Clinical-stage biopharmaceutical firm Synaptogenix (NASDAQ:SNPX) demonstrated the harsh pitfalls associated with innovative medicine. Following the disclosure of disappointing results for its Phase 2 study involving the treatment of advanced Alzheimer’s disease, SNPX stock dropped 70% on Friday morning, extending losses to around 74% in the late afternoon. While upstart biotechs often represent speculative ventures, Synaptogenix’s horrendous hemorrhaging centers on the apparent failure of a key medical thesis.
Specifically, the company released topline data from its Phase 2 clinical trial of bryostatin-1, a powerful protein kinase C (PKC) agonist, which targets tumor growth prevention. However, preclinical studies demonstrated that bryostatin-1 at appropriate doses facilitates “cognitive restorative and antidepressant effects,” per a research paper published by the National Library of Medicine.
On paper, the cognitive restorative component augured well for SNPX stock. However, the Phase 2 study’s “primary endpoint of change from baseline in the Severe Impairment Battery (SIB) total score assessment obtained after completion of the second course of treatment (week 28) was not met with statistical significance,” per Synaptogenix’s disclosure.
“We are disappointed in the topline results from this Phase 2 trial,” stated in part Synaptogenix CEO Alan Tuchman, M.D. “Having just received the primary endpoint data, we are conducting a full review of all of the trial data to determine potential next steps and will provide an update of our plans when appropriate.”
SNPX Stock Epitomizes Longstanding Failures of Alzheimer’s Treatments
Arguably, most investors participating in clinical-stage biotechs like SNPX stock understand the feast-or-famine nature of the underlying sector. While Synaptogenix features a strong balance sheet — particularly characterized by a zero-debt profile — it generates no revenue. Therefore, shares depend on the whims of clinical results.
However, the unusually sharp loss for SNPX stock centers not just on sector volatility but also on the specific medical indication. As the Washington Post noted in April 2020, Alzheimer’s research represents a “long and frustrating struggle to find a drug.” The article goes on to cite several high-profile biopharmaceutical firms incurring failure after failure.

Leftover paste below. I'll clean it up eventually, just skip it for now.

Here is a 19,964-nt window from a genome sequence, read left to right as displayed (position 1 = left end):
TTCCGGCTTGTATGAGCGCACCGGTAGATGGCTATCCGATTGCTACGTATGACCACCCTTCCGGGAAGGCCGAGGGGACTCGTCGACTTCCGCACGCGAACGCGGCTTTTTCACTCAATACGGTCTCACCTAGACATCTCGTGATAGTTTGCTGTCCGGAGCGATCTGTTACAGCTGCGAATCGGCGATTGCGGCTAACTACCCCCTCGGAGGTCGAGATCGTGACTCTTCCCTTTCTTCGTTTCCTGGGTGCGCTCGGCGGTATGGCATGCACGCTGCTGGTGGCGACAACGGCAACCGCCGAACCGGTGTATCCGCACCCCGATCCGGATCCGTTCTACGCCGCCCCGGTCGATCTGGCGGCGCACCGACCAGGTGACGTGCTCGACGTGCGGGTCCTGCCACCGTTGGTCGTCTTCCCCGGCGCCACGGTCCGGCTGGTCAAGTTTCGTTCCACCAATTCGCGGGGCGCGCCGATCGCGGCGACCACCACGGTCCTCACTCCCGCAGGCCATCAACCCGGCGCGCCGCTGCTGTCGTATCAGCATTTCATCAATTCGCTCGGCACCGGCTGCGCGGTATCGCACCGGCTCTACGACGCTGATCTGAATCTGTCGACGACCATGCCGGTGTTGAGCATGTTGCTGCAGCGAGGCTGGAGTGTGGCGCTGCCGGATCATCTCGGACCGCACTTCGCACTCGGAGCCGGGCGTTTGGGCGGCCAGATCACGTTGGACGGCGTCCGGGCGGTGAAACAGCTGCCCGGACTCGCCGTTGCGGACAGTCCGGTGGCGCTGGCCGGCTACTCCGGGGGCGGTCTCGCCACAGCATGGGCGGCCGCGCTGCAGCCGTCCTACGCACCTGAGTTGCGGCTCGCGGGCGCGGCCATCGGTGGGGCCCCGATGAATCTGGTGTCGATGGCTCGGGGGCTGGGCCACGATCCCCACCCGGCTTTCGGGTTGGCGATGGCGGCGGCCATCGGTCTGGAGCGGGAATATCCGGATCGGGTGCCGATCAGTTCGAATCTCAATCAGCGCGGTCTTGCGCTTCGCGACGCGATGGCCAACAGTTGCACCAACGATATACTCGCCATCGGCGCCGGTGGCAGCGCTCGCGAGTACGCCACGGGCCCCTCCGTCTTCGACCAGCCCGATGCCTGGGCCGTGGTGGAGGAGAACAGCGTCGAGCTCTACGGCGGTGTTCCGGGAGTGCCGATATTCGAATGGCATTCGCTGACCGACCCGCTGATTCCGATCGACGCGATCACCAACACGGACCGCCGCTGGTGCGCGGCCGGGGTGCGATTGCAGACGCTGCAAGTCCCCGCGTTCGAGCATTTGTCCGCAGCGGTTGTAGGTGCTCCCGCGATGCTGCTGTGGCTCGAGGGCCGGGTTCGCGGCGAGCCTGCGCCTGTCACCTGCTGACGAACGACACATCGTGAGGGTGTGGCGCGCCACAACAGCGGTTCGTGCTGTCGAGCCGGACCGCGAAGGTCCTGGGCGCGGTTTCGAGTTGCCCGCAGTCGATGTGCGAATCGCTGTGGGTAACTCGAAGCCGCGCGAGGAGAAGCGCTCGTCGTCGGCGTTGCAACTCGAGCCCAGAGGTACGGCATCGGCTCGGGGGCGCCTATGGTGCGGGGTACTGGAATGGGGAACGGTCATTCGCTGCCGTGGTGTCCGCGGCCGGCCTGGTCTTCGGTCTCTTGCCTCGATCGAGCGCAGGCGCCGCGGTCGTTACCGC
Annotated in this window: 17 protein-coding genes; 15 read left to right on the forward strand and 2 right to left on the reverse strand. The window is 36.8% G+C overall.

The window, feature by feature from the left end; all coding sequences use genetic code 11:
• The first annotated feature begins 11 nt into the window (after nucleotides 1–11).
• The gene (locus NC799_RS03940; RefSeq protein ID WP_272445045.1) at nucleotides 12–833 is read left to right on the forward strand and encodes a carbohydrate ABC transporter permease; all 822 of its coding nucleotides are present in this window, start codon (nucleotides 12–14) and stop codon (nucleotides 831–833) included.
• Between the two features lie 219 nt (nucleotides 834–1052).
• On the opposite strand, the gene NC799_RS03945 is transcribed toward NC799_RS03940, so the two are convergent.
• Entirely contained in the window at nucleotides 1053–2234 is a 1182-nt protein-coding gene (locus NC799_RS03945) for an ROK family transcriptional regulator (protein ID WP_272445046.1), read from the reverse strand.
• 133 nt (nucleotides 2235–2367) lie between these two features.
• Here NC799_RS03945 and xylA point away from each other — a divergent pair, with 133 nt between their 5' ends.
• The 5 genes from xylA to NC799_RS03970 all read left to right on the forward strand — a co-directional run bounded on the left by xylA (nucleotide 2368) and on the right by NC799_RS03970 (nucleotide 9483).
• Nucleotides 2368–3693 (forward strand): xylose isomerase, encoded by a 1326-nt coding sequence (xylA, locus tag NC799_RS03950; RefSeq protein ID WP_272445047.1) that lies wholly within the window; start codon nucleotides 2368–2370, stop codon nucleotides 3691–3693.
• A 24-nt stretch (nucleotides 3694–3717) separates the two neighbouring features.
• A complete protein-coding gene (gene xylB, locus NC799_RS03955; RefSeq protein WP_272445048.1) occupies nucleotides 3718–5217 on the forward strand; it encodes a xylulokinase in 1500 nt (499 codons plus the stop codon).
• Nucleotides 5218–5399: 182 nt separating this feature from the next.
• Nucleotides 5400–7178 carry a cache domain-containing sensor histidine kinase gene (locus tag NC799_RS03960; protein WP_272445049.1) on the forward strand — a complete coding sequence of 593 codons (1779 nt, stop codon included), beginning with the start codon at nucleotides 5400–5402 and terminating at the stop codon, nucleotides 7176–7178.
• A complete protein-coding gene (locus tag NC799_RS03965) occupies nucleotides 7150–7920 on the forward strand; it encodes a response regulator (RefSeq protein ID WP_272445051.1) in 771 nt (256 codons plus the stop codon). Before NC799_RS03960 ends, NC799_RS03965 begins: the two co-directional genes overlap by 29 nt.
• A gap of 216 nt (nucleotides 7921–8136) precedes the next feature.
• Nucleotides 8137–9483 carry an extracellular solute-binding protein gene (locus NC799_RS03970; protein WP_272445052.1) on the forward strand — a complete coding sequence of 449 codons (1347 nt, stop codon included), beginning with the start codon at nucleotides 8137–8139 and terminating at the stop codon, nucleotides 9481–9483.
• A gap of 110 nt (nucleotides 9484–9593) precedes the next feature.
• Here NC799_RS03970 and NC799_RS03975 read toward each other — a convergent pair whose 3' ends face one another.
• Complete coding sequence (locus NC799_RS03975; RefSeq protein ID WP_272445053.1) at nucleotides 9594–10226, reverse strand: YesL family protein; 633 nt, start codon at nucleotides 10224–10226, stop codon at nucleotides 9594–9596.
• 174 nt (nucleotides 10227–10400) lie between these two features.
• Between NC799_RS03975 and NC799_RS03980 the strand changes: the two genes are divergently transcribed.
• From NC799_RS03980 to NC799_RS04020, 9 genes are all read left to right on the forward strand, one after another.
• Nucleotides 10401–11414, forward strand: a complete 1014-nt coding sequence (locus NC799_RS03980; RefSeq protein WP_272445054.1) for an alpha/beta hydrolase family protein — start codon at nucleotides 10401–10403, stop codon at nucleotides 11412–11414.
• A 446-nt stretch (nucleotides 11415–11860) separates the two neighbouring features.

“More than 200 promising leads have fallen through just in the past decade. There has been an ongoing search for Alzheimer’s drugs since the 1990s, but ‘the long and short of it is that it’s not been successful,’ says Lon Schneider, an Alzheimer’s researcher at the University of Southern California’s Keck School of Medicine.”
Still, it’s not just the graveyard of would-be treatments turned snake oil that devastated SNPX stock. Like so many other treatments for this dreaded disease, bryostatin-1 aimed for cognitive restoration through the “reduction of neurotoxic amyloid accumulation and tau protein hyperphosphorylation,” per the aforementioned research published by the National Library of Medicine.
Unfortunately, as WaPo mentioned, with so many treatments targeting amyloid reduction, their combined failures to meet the primary endpoint of cognitive improvement represents a repudiation of the “amyloid hypothesis.” Therefore, Synaptogenix’s clinical miss offers yet more reason to be skeptical of similar treatments.
For the biotech industry, it implies a return to the drawing board. For SNPX stock, investor patience may have run out.
On the date of publication, Josh Enomoto did not have (either directly or indirectly) any positions in the securities mentioned in this article. The opinions expressed in this article are those of the writer, subject to the InvestorPlace.com Publishing Guidelines.